December 18, 2014

Winter Lights

Art from Winter Lights by Anna Grossnickle Hines
Tomorrow night is the winter solstice, the longest night of the year. The sun sets just a wee bit earlier and rises just a tad bit later than at any other time of the year, plunging our northern world in darkness.

During the darker weeks, we tend to turn to light for comfort and to lift our spirits: a dancing candle flame, a cozy fire, a beaming flashlight.

Friends’ School’s Winter Celebrations are centered around light, as well as peace and community.  We come together and each class shares songs they have learned and we sing together as a community.  We light candles and celebrate the light in the winter darkness. In our classrooms, each child is acknowledged for his or her particular gifts and given a necklace with a bead to symbolize his or her uniqueness.

Our school celebrations are a means for bringing whole families together, as well as acknowledging the cyclical nature of life and preserving a rich and meaningful sense of community through shared and repeated ceremony.  It is important to us that each celebration we have builds and strengthens a sense of community in our children.  We want the celebrations to reflect different beliefs and family cultures.  We also feel it is important that they build a sense of ecological respect for the earth as well as a historical and cultural perspective. 

Focusing on light is a big part of our elementary winter celebration.  I love these words from a fabulous children’s book by Anna Grossnickle Hines, Winter Lights:

“Even natural lights have a special quality in winter: the morning sun glinting on icicles, early sunsets, stars glittering in the cold, moonlight on fresh snowfall. But perhaps most heartwarming of all are the lights we use in winter celebrations. Thousands of years ago, people didn't understand how the rotation of the earth and its orbit around the sun caused the winter months to grow darker and colder. They feared the sun would disappear altogether.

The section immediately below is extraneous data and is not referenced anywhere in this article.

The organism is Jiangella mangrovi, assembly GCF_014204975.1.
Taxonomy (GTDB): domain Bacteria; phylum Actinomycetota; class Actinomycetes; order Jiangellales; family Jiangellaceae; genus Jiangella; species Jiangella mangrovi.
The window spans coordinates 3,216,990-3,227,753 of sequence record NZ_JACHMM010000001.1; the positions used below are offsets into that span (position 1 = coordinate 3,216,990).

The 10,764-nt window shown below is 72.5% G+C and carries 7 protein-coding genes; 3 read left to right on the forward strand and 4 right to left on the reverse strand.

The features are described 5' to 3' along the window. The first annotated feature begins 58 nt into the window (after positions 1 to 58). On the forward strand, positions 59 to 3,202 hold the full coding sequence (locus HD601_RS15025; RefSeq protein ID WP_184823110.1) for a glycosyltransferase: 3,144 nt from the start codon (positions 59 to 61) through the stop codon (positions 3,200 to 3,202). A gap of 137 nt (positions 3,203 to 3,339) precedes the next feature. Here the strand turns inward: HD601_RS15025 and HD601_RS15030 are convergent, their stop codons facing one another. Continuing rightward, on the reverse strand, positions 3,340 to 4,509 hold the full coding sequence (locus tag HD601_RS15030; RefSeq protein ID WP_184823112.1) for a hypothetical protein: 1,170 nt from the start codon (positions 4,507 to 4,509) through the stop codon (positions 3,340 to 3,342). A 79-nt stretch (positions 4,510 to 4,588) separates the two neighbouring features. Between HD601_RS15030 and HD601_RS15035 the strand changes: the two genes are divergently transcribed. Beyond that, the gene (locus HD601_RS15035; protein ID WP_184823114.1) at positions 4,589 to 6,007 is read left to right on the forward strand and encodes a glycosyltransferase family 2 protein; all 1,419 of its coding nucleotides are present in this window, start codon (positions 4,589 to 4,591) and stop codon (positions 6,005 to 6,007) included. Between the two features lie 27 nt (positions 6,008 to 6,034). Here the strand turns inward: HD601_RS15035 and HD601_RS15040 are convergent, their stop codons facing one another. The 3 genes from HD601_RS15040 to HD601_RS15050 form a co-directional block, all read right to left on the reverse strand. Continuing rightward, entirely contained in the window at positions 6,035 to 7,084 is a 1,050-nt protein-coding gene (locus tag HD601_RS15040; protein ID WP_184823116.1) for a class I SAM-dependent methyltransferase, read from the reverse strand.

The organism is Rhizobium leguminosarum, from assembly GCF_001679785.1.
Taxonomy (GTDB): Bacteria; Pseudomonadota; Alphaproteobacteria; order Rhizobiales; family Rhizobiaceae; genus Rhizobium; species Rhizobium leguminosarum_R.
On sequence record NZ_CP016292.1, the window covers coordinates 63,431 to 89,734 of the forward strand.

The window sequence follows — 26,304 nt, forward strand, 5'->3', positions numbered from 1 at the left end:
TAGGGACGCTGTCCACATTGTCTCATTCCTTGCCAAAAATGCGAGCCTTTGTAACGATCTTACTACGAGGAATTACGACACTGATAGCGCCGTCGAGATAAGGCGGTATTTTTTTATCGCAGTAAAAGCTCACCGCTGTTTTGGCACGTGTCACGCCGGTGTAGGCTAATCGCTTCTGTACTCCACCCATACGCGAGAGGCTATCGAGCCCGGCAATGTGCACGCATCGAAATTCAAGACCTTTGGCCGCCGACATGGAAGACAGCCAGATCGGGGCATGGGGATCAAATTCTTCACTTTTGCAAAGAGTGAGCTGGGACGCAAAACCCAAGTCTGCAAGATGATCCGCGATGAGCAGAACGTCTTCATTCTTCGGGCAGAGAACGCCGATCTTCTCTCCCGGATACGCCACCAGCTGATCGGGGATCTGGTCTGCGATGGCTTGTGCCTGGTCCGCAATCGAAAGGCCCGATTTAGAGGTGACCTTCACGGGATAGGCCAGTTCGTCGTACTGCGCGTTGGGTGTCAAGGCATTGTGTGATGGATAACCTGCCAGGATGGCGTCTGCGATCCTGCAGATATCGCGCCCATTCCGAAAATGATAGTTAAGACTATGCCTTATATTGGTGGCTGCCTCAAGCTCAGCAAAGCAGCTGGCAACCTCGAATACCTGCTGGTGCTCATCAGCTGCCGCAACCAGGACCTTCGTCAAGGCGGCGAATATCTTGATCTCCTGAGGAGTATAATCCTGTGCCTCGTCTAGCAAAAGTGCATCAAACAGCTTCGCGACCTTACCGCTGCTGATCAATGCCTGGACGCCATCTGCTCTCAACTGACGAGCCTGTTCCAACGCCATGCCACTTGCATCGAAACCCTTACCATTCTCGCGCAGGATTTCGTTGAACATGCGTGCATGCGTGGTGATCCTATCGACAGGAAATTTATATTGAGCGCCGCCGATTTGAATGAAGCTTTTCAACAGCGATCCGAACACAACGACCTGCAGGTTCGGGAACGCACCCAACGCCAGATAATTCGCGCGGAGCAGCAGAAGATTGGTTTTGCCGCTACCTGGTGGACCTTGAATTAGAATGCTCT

In many cultures, people celebrated midwinter solstice rituals to encourage the return of the sun and its life-giving light. Such rituals were celebrated on every continent and usually involved feasting, merrymaking, gift giving, and decorating with evergreens as symbols of sustained life. They centered around fire and light of some sort, including Yule logs, bonfires, lighted trees, candles, and fireworks.


Many of our winter celebrations today incorporate these same symbols. In Scandinavian traditions, winter holidays begin with Santa Lucia's Feast Day, when eldest daughters appear in candlelit crowns. Hanukkah, the Jewish Festival of Lights, is celebrated with eight days of candle lighting. The evergreen Christmas tree is well-lit to celebrate the birth of Jesus, and faralitos, paper bag lanterns, symbolically light the path for Mary and Joseph in much of the southwestern United States. Chinese New Year celebrations include fireworks to frighten off bad spirits, including Nian, the monster who threatens at the end of the old year. Kwanzaa celebrates the rich heritage, abilities, and hopes of African Americans with seven days of candle lighting.”

In our Kindergarten class this week, I enjoyed hearing one of our parents share about her family’s tradition of celebrating Diwali, the Hindu festival of lights. The festival spiritually signifies the victory of light over darkness.


Wherever your lights take you at this winter break, I hope you enjoy it with family and close friends. May you find comfort and may your spirits be lifted.

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